I was talking yesterday with a friend of mine who owns a fairly large company and he was lamenting his firm’s personnel problems. Namely, how do you motivate people to not suck? He says he has tried higher salaries and incentive programs and extra benefits and morale-boosting bullshit, yet still, he has to fire people for things like getting drunk at home when they claim to be out making sales.
In our conversation I mentioned that from what I’ve read, money is a poor motivational tool. Any resulting good feelings from a pay raise or bonus are short-lived at best, and people quickly return to their original state of (dis)contentment. I claimed that many studies have found that job security, advancement, type of work, and a place you’re happy to work are rated as more highly motivational, while pay and benefits are lower on the list. Enjoyment of your job, personal fulfillment and personal relationships are also rated higher than purely monetary concerns.
So today, I was reading up on some of these ideas and came across this article. And one idea in particular caught my attention as it relates to running:
Many of us pour our time and love into avocations — that is, activities for which we will never be compensated — nicely making the point that money for most of us is not the point.
What then is the point? What motivates us (I’m assuming any readers here are running junkies) to “pour our time and love” into running? And does the answer to that question provide some insight into the motivational needs of the other aspects of our lives, e.g. work? Obviously I don’t run for money, yet for some reason I care more deeply and think longer about my running life than my work life. Would I care more and strive harder if offered money to run? Right now, work is a job, running is a passion. What does running provide that work doesn’t? It seems like those should be answerable questions. Off the top of my head, I would say running provides: personal growth, sense of achievement, self-expression, social relationships, a measure of oneself, joy, creativity, activity. I guess the trick then is to bring those same qualities to your work, or find work that better allows for them.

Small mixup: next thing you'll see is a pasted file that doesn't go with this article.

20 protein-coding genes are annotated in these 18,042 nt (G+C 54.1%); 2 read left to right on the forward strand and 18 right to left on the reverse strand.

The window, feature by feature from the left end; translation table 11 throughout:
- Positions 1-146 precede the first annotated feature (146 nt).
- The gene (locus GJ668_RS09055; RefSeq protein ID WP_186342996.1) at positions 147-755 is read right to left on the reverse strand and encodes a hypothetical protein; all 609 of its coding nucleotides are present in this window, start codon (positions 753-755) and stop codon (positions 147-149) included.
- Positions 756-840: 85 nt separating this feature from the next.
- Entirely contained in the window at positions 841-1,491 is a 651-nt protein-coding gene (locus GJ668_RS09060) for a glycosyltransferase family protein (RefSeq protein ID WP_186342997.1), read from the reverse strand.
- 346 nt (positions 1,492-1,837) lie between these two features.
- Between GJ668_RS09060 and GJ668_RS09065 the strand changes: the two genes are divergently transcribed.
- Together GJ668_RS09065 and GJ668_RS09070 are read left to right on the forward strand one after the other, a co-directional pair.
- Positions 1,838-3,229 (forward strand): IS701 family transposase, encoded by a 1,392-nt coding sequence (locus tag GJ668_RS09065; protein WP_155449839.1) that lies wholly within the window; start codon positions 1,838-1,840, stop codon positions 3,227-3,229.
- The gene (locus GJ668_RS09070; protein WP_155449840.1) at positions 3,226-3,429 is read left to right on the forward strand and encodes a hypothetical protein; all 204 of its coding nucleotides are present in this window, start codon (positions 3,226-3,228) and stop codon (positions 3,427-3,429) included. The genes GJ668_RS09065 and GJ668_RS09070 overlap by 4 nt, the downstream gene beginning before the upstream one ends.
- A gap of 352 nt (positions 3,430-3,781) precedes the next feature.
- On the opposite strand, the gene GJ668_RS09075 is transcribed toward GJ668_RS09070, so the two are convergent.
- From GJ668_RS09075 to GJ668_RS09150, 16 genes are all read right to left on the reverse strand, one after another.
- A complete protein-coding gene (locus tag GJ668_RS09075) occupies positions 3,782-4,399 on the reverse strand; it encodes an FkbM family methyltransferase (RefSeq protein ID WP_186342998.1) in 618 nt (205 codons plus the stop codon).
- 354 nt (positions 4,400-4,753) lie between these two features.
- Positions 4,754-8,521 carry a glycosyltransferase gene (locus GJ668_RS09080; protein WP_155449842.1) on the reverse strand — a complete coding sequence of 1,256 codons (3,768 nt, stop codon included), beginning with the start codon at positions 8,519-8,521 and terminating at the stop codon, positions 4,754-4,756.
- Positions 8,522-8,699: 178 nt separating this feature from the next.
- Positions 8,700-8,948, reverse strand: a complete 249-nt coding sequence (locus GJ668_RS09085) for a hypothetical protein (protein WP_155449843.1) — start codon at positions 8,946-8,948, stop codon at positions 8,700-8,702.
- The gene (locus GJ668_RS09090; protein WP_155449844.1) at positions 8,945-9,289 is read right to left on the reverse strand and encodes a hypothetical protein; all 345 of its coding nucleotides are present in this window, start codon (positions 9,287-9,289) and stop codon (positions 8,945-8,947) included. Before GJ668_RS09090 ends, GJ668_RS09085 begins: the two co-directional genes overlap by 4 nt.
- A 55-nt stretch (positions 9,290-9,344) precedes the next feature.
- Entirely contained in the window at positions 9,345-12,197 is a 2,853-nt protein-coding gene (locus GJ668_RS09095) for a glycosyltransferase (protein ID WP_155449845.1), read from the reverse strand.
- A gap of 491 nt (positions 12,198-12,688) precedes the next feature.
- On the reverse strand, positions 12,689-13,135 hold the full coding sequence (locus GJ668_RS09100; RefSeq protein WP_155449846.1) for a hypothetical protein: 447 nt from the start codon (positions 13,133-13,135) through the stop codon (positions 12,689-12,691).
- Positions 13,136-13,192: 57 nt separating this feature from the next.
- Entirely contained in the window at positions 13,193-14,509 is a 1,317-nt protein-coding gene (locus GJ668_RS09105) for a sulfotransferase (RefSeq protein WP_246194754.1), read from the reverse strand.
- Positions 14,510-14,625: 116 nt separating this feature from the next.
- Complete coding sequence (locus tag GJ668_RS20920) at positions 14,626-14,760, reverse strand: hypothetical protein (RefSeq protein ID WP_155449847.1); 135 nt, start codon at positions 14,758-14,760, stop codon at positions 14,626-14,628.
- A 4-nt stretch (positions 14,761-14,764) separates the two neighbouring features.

Another related subject on this motivational theme is that of “raising children, an activity reasonably certain to produce a net loss.” The article claims,
At least 70 studies have found that rewards tend to undermine interest in the task (or behavior) itself; this is one of the most thoroughly replicated findings in the field of social psychology.
As parents of two young boys, my wife and I have tried all measure of “motivational” tactics to alter and teach behaivor, and she claims that rewards have proven to be the most useful (I point out that my mom’s leather belt was pretty convincing when I was a kid, but she kind of frowns on that ;). In light of the above quote, however, I wonder if we’re missing something.
So I’m interested to know your thoughts. What motivates you (and your kids)?